Good evening to Nicholas Taska’s daughter Francine Burden, the rest of the Taska family in attendance today, members of the Pawling Fire Department, Pawling community members, Trinity-Pawling family, classmates of 1971, and friends.
The evolution of Nicholas Taska for a 15-year-old boy.
February 5, 1969.
My name is Gregg Sanik and, on that day, I was that 15-year-old, first-year student at Trinity-Pawling School — unsure of why I was away from home for the first time in my life, and far less mature than my age might lead one to believe. Our coach of the third hockey team paused practice to inform us that there were reports of smoke in Cluett Hall and that the fire department was on the scene, but nobody would be allowed into the building, so we continued with our practice. Walking up the driveway afterward, it became abundantly clear that it was much more than “reports of smoke” — there were flames storming from numerous windows of the south wing of Cluett (including my room on the second floor), huge flumes of thick white smoke billowed from the roof, and a wall of hundreds of flashing red lights covered the foreground, adding an eerie hue to the orange flames against the black outline of the building. This was serious.
After being escorted to relative safety, I was later informed that I had lost everything I own. My father arrived after making the three-hour drive from Oneonta, New York to pick me up and take me home. Looking up from Route 22 as we drove away, it was still a very active fire scene — I was naively fixated upon the fact that all that I owned were the clothes that I was wearing. It was not until three days later, when I returned to campus, that I began to understand that “lost things can be replaced,” when I learned that a firefighter had heroically perished trying to quell the blaze and save the rest of Cluett Hall. After all, there was no such thing as “instant information,” CNN, or cell phones in 1969. I can clearly remember losing my breath, stunned when hearing the news that a man had died.
My classmates of Cluett South were all relocated to various locations. Some tripled up with other students throughout campus, one fellow second-floor resident and lifelong friend Richard Henderson, who has served as our Class Agent with distinction for 35 years and has been the driving force for this dedication today, moved into the Headmaster’s home. I was truly fortunate to be the recipient of the generosity of Mrs. Virginia Scott on Circle Drive in town, the mother of my good friend at T-P, Billy Scott, who I would grow to consider my brother. Much like losing all of our possessions, the inconvenience of relocation paled in comparison to the fact that a man had lost his life.
Trying to come to grips with a death for the first time, I inquired as to his name hoping to make some sense of it all — Nicholas Taska. It seemed that the best that I could do was to compartmentalize it in some way and recognize the fact that tragedy is a risk that heroes face whether they are firefighters, police officers, or members of the armed forces. The ability to compartmentalize ultimately helped me later in life, during each of my son’s five deployments in Iraq and Afghanistan as a combat helicopter pilot. The growth of the immature 15-year-old boy had begun as the passing of a human being, Mr. Taska, far outweighed the loss of all of my belongings —“things” can be replaced, a human life cannot be — especially to the family of Nicholas Taska.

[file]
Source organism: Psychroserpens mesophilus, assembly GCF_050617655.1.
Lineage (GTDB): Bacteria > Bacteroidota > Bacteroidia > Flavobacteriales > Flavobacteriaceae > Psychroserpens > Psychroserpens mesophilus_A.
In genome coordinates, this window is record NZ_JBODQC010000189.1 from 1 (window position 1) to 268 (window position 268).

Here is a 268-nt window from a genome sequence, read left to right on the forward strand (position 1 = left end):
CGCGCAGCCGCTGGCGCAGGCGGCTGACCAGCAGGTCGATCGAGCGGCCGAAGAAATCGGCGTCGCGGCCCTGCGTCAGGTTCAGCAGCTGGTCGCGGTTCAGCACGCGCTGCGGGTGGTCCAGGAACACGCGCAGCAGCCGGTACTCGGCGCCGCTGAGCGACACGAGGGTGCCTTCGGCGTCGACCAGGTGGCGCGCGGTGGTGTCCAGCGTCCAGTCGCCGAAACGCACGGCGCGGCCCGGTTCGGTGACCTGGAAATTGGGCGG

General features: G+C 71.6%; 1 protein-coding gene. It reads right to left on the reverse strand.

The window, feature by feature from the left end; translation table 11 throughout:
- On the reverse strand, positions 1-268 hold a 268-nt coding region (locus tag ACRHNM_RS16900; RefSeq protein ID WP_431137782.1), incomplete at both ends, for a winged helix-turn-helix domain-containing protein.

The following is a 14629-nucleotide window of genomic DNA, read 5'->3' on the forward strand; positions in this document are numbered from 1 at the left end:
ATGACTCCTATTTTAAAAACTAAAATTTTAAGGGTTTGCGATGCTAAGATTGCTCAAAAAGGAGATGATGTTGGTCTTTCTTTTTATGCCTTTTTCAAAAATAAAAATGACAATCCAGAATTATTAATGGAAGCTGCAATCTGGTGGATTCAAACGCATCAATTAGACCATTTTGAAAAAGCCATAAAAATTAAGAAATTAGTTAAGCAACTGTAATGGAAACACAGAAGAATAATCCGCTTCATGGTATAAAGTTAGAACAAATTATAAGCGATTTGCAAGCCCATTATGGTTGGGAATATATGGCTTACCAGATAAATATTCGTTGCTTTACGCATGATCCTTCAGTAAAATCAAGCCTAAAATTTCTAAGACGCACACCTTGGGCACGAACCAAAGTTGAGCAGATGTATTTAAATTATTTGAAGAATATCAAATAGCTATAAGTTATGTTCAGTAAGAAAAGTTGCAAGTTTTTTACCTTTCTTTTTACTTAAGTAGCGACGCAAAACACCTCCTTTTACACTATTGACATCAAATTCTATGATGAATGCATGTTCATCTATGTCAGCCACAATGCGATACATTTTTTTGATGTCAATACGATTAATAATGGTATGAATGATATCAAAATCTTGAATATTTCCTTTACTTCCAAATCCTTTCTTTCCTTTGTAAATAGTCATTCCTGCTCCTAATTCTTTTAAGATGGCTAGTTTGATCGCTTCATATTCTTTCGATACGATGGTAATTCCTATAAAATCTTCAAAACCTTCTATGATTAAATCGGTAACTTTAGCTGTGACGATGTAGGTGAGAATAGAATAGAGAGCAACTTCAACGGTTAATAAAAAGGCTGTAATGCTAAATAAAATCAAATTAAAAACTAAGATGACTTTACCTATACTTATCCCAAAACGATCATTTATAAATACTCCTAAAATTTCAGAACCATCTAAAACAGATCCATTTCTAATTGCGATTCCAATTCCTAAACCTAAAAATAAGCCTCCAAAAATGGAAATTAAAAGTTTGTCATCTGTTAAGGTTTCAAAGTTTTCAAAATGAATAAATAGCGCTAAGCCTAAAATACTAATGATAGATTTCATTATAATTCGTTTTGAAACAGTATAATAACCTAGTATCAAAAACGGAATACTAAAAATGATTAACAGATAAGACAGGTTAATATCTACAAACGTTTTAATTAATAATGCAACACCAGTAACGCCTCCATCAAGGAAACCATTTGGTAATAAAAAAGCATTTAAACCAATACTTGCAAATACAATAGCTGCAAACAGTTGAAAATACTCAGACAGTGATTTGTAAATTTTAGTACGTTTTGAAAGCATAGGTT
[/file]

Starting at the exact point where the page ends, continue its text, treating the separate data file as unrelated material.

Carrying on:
Thus began the incremental evolution of Nicholas Taska in my life, and today is, quite simply, just the latest of a long chain of events — full circle, if you will — to the location of where it all began. When my father passed, I found myself grieving through the lens of the Taska family, affording me yet another layer of understanding as to the magnitude of the loss of Mr. Taska, through the eyes of one who looked up to a great man.
From then on, with classmates at reunions and casual get-togethers off campus, whenever the topic of “the fire” came up, it was no longer “a firefighter” or “a fireman” — it was “Mr. Taska.”
Since then, I have lost others; given many eulogies at funerals; and counseled numerous people through grieving during their time of loss. Almost always, I utilized skills and the understanding, which I gleaned through the passing of Nicholas Taska, and my subsequent growth and wisdom, which evolved.
Throughout my professional career as a teacher, athletic coach, guidance counselor, principal, and school superintendent, I found myself both reflecting upon and sharing the lessons that I both learned and evolved to understand about the events of February 5, 1969. Most often, taking time to share Mr. Taska’s commitment, loyalty, sense of “giving to others,” and the ultimate sacrifice which he gave — all teachable moments — sometimes sharing the lesson I learned about “things can be replaced,” other times challenging young adults to emulate the values of “the man.”
In closing, I stand here before you today, along with close to twenty fellow members of the Class of 1971, as the latest version of that immature 15-year-old boy, having learned, grown, and most of all “passed forward” for 50 years, the lessons learned from the loss of Nicholas Taska on February 5, 1969. By enlightening the next generation, I am confident that they will, in turn, pass those lessons on to generations to come, thereby insuring that the loss, and life, of Mr. Taska will have purpose forever and ever.
Thank you, and from the Class of 1971 of Trinity-Pawling School, thank you:
Daughter Francine Burden
Grandchildren and their spouses Nicole Burden White, Ricardo White, Heather Burden Covell, and Michael Covell
Great grandchildren Zachary Boone, Isabella Covell, Francesca Covell, Michael Covell Jr., and Gianna Covell
Thank you all — for Nicholas Taska.
by Gregg Sanik ’71